Some of Southeast Asia’s strongest sides took part in the football tournament at the recent Asian Games in Indonesia, where predominantly U-23 teams were mixed with a sprinkling of overage players.

A number of the star performers are likely to take to the field in the AFF Suzuki Cup later this year and, with the group stage kicking off in November, we highlight five players whose time to shine may well arrive on ASEAN’s biggest footballing stage. 

1. Nguyen Quang Hai (Vietnam)

Nguyen Quang Hai has been the standout player in an exceptional year for Vietnam’s talented U-23 side, with the midfielder scoring five – including some stunning efforts from distance – as the country finished runners-up at the AFC U23 Championship in China earlier in 2018.

The 21-year-old was again key in Vietnam’s strong Asian Games campaign, scoring his side’s opening goal of the competition in a 3-0 win over Pakistan, before netting the only goal of the game against Japan as the Vietnamese advanced to the knockout rounds with a perfect record.

The creative spark of a side that reached the 2016 AFC U-19 Championship semi-finals, Quang Hai made his senior team debut in 2017 and already has one goal to his name. With a wand of a left foot, the attacking midfielder may be the man to fire Vietnam to a first Suzuki Cup title since 2008. 

2. Safawi Rasid (Malaysia)

There is a real buzz about Safawi Rasid’s potential and it’s easy to see why when watching the 21-year-old in action. The forward plays with maturity beyond his years, has the ability to cut through opposing defences and strikes the ball with devastating accuracy.

Safawi netted penalties against Kyrgyzstan and Bahrain in the Asian Games group stage but it was against a star-studded South Korea side desperate for gold that he really shone as the Johor Darul Ta’zim forward bagged a brace in a stunning 2-1 win to seal last 16 qualification.

Malaysia’s run ended in the first knockout round, as it did at the AFC U23 Championship earlier in the year, when Safawi netted twice. The forward narrowly missed out on Ong Kim Swee’s squad for the 2016 Suzuki Cup, he won’t this time – in fact, he may just be the first name on it.

3. Stefano Lilipaly (Indonesia)

Since playing a starring role in Indonesia’s run to the 2016 Suzuki Cup final, Netherlands-born Stefano Lilipaly has developed into his country’s key player, and his performances on home soil in the Asian Games only underlined his importance to the Garuda.

A second-half brace against Chinese Taipei in their opening game calmed any nerves the home side may have been feeling and, needing a win in their final group game against Hong Kong, the midfielder popped up with the decisive second goal five minutes from time in a 3-1 victory.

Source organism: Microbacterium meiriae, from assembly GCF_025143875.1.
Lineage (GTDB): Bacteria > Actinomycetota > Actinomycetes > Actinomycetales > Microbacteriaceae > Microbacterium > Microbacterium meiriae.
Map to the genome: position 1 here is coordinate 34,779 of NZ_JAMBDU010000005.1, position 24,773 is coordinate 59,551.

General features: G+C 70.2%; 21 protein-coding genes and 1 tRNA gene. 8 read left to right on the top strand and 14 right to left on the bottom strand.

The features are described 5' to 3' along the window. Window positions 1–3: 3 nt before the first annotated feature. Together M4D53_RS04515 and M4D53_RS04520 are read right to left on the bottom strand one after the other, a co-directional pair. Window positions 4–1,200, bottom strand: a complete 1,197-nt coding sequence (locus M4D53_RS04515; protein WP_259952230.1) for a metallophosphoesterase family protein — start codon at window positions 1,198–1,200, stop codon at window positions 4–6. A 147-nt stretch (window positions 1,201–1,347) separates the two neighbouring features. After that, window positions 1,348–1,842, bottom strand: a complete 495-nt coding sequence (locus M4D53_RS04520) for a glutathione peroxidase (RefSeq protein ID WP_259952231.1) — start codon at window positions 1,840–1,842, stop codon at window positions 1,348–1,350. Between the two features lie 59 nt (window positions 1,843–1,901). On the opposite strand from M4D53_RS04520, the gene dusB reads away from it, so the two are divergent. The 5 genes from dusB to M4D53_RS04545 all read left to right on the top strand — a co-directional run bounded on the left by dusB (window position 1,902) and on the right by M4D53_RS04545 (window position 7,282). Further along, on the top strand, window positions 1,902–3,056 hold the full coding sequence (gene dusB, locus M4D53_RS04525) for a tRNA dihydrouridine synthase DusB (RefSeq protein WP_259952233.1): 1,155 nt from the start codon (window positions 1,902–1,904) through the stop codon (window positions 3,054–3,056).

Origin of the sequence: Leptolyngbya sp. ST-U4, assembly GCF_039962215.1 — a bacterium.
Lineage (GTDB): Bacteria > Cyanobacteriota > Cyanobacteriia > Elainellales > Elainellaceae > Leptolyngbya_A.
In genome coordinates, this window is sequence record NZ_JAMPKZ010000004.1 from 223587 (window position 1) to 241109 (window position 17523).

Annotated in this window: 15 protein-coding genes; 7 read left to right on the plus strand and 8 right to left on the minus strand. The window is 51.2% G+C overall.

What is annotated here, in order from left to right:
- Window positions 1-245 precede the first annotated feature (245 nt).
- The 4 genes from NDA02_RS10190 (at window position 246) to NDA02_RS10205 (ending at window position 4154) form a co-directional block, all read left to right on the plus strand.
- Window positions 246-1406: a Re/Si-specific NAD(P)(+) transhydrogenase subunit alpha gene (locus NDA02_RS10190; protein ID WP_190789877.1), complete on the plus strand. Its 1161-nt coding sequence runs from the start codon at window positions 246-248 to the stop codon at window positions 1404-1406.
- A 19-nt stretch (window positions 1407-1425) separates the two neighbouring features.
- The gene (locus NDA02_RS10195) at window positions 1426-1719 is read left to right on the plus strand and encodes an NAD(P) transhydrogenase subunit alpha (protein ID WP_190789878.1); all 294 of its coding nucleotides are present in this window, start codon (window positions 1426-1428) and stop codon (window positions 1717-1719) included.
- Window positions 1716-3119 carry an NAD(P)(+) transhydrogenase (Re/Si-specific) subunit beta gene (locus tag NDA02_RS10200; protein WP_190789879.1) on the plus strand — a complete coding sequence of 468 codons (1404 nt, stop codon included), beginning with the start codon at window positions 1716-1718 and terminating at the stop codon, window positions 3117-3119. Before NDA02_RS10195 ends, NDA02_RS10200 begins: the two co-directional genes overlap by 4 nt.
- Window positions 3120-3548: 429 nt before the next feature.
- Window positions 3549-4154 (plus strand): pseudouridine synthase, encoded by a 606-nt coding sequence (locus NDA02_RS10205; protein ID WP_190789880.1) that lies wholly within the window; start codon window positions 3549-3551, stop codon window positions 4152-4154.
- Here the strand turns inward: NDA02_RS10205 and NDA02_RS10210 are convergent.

Lilipaly netted a 95th-minute equaliser against the UAE in the last 16 and scored from the spot in the ensuing shootout, but the hosts eventually exited. Crucial goals are commonplace and, as a man for the big occasion, all eyes will be on the 28-year-old as Indonesia seek their maiden Suzuki Cup. 

4. Supachok Sarachat (Thailand)

It’s fair to say Thailand’s next generation have not enjoyed their finest year, after three defeats on the bounce spelled the end of their AFC U23 Championship and two points from three matches at the Asian Games saw them eliminated behind Bangladesh.

But from an largely inexperienced squad, 20-year-old Supachok Sarachat is perhaps the most likely to join the senior team at the Suzuki Cup, having already made his debut in the War Elephants’ World Cup qualifying campaign and boasting AFC Champions League experience with Buriram United.

It was a relatively young Thai team that lifted the 2016 Suzuki Cup and, if Supachok can finish the domestic season strongly, Thailand’s 2017 Young Player of the Year may well find himself selected among his country’s elite as they target an unprecedented third successive Suzuki Cup.

5. Maung Maung Lwin (Myanmar)

Of all the Southeast Asian teams at the Asian Games, Myanmar were undoubtedly the unluckiest. All four teams in their group finished on four points, three qualified for the knockout rounds and only Myanmar were eliminated – by virtue of goal difference.

Maung Maung Lwin rifled home Myanmar’s opening goal of the tournament in the 1-1 draw against DPR Korea, before helping his side round off their group stage with a stunning 2-0 win over Iran that saw them, heartbreakingly, just a goal away from advancing.

The winger, a regular for the senior national team, scored three for Yangon United in this season’s AFC Cup. His link up play with Myanmar’s main attacking threat and former Yangon teammate Aung Thu will be key if they are to repeat their 2016 feat and reach the Suzuki Cup semi-finals.